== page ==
Contracts are designed to ensure that business interactions go as smoothly as possible. Contracts set out the obligations to which each party is committing themselves, as well as the repercussions of either failing to meet their obligations or otherwise breaching the terms of the agreement. Because contracts quite literally spell out what is expected of all the involved parties, and the consequences of failing to live up to these expectations, they are an effective way of avoiding otherwise potentially lengthy and expensive disputes between business entities.
While contracts are an excellent mechanism for making any business deal a more certain and secure proposition, like any tool they are only as effective as the way in which they are used. There are certain pitfalls which businesses fall into with alarming regularity, and when they do, contracts suddenly become sources of legal difficulty.
Here are some of the most common mistakes that tend to end in a contract dispute and potentially very costly arbitration.
Failing to Build Trust
Contracts set out very clearly the terms of any deal, but they should also be underpinned by a sense of trust between the parties involved. When there is a lack of trust between the different signatories of any contract this can invite conflict. From the earliest stages of negotiations, you should demonstrate that you can be trusted. Once you have shown that you are willing to act in good faith, you can then begin to ask your partners to do the same. Be wary of any potential business partners who don’t want to engage with you or don’t show a willingness to demonstrate their trustworthiness.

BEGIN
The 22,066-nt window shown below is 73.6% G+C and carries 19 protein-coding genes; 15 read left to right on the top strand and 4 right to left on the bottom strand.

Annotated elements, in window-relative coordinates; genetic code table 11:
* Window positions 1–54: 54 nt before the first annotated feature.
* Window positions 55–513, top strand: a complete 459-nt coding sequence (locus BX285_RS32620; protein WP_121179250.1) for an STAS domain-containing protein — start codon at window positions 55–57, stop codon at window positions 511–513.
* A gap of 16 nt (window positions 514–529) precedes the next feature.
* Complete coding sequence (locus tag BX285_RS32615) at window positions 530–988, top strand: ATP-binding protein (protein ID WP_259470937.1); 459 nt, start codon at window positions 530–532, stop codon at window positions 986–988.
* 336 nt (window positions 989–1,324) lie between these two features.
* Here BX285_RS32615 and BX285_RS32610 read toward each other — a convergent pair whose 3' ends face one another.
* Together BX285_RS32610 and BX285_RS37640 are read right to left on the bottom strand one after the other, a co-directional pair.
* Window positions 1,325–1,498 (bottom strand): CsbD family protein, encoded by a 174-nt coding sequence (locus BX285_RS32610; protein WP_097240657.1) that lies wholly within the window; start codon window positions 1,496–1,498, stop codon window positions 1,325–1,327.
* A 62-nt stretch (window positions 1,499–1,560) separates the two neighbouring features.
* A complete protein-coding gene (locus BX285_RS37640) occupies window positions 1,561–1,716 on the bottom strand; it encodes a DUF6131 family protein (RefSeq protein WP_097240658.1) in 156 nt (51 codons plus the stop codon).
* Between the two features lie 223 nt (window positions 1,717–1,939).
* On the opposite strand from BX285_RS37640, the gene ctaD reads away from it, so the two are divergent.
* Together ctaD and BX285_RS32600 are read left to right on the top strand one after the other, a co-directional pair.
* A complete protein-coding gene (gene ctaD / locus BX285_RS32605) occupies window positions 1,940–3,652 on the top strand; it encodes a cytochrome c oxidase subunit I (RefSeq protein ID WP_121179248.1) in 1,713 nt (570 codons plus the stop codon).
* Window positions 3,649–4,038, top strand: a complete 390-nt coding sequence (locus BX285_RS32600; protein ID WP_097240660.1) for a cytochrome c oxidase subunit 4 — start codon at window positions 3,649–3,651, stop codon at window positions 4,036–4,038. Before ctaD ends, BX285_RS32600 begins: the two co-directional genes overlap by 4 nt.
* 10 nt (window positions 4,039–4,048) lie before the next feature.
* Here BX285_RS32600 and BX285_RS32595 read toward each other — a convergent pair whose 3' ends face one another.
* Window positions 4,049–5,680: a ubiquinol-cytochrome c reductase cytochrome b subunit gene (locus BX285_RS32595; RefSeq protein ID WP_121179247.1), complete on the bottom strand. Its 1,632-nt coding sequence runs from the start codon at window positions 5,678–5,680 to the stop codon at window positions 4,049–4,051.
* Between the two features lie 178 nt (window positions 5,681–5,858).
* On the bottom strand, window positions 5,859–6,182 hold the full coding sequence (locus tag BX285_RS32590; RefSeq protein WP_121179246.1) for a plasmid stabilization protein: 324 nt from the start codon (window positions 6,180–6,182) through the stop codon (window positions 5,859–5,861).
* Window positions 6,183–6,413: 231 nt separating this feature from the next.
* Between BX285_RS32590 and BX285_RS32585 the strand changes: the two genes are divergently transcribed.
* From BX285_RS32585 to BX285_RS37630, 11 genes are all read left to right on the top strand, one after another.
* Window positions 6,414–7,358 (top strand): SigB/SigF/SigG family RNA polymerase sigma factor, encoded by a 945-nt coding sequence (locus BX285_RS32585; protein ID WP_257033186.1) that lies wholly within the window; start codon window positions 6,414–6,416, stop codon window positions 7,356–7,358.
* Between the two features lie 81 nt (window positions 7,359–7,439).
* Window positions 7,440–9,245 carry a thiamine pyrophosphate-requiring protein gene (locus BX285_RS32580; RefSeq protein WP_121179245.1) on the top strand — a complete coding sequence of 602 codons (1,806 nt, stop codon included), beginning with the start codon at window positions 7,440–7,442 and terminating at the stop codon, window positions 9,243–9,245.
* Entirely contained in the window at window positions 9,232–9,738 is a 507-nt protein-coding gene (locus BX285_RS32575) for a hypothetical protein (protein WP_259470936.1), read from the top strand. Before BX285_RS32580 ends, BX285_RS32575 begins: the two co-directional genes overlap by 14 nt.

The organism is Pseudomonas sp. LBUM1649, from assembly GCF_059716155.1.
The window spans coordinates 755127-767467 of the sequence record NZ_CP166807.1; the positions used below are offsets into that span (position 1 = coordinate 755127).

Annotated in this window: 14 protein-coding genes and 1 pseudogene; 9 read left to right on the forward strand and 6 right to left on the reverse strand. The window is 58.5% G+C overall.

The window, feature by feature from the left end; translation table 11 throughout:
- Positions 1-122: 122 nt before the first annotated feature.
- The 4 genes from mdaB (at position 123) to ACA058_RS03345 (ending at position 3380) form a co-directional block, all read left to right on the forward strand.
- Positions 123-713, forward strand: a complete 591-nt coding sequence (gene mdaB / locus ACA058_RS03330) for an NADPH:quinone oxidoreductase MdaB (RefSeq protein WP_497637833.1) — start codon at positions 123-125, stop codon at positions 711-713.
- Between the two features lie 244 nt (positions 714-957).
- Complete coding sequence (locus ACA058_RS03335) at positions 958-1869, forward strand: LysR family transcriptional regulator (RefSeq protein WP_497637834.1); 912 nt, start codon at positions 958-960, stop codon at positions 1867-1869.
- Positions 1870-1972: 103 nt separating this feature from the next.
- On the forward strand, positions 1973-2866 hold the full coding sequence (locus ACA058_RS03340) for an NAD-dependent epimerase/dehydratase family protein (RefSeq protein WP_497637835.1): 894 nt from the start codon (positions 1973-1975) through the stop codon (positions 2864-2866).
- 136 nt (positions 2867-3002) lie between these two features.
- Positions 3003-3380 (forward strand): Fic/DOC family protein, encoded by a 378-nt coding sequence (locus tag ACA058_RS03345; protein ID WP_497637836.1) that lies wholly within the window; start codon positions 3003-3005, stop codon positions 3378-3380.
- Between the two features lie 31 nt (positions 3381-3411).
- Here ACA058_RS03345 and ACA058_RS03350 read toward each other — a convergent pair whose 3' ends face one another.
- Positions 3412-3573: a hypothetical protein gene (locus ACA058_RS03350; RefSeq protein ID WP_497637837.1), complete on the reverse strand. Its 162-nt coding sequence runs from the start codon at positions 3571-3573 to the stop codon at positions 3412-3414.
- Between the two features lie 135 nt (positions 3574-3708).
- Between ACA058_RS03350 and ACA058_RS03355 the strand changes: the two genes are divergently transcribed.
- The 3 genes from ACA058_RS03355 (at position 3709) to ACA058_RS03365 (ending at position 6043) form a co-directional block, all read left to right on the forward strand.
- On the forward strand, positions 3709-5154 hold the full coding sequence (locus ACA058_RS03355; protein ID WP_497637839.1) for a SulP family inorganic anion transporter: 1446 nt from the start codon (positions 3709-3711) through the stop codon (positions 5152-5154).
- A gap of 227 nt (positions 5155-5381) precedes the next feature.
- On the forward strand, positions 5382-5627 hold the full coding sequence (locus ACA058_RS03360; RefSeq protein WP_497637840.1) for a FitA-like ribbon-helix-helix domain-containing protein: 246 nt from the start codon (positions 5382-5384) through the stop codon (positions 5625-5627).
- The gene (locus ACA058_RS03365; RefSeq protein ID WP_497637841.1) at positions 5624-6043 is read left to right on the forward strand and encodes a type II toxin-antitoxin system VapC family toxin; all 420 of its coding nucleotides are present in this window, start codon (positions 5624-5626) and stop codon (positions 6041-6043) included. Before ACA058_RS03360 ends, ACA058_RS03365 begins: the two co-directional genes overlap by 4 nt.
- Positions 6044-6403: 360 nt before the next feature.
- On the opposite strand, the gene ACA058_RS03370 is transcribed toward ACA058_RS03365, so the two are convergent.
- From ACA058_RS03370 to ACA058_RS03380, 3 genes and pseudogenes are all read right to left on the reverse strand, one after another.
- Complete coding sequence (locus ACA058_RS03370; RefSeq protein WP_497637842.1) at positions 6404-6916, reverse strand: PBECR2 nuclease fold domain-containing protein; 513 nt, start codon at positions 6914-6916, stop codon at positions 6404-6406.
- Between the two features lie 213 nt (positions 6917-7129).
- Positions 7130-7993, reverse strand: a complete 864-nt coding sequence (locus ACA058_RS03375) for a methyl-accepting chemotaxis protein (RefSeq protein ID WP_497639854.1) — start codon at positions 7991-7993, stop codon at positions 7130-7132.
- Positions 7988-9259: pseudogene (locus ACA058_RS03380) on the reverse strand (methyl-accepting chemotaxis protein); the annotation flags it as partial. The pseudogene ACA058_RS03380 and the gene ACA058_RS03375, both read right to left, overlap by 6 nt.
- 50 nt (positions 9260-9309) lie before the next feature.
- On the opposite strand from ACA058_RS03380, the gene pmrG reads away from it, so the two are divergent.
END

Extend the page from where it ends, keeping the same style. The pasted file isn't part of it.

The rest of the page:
Skimping on Legal Representation
In order to avoid contract disputes with large companies, it takes someone with experience to navigate their way effectively through the negotiating process and then to commit the agreement to paper using the correct language. When businesses assume that writing a contract is easy and either attempt to do it themselves or have the papers drawn up by someone with limited experience, they are just asking to run into trouble. In some cases, a simple punctuation error can have significant ramifications.
A common factor in contract disputes is that one party to the contract is attempting to micromanage every facet of the agreement. It is of course important that oversight is maintained so that both parties are satisfied that the other is keeping up their end of the agreement. Problems arise when one side starts trying to take control and is constantly looking for lapses and breaches as if this is what they expect. This demonstrates a lack of trust and invites disputes.
Having a contract in place will make most of your business dealings go much smoother. Having the terms of any partnership clearly laid out, having been negotiated and agreed upon beforehand, means that from the very beginning both parties know what is expected of them so they can then begin planning to meet those obligations. Contract negotiations are an art form and they need to be undertaken with experienced individuals on hand to consult and assist.